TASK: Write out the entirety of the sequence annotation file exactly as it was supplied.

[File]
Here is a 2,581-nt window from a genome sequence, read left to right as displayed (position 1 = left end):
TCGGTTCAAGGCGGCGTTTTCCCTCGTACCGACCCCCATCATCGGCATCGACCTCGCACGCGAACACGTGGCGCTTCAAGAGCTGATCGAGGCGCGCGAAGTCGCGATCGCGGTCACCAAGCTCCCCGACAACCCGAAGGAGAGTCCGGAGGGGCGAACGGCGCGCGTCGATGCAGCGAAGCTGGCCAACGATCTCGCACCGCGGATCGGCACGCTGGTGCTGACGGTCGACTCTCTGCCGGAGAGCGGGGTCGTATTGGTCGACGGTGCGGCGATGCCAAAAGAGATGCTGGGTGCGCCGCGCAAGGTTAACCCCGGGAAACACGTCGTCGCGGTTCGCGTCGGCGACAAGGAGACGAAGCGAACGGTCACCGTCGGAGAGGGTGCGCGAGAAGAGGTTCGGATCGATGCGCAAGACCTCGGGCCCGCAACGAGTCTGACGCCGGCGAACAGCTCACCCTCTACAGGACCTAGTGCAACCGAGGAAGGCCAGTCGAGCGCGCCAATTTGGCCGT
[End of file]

Here is a 2,581-nt window from a genome sequence, read left to right as displayed (position 1 = left end):
TCGGTTCAAGGCGGCGTTTTCCCTCGTACCGACCCCCATCATCGGCATCGACCTCGCACGCGAACACGTGGCGCTTCAAGAGCTGATCGAGGCGCGCGAAGTCGCGATCGCGGTCACCAAGCTCCCCGACAACCCGAAGGAGAGTCCGGAGGGGCGAACGGCGCGCGTCGATGCAGCGAAGCTGGCCAACGATCTCGCACCGCGGATCGGCACGCTGGTGCTGACGGTCGACTCTCTGCCGGAGAGCGGGGTCGTATTGGTCGACGGTGCGGCGATGCCAAAAGAGATGCTGGGTGCGCCGCGCAAGGTTAACCCCGGGAAACACGTCGTCGCGGTTCGCGTCGGCGACAAGGAGACGAAGCGAACGGTCACCGTCGGAGAGGGTGCGCGAGAAGAGGTTCGGATCGATGCGCAAGACCTCGGGCCCGCAACGAGTCTGACGCCGGCGAACAGCTCACCCTCTACAGGACCTAGTGCAACCGAGGAAGGCCAGTCGAGCGCGCCAATTTGGCCGT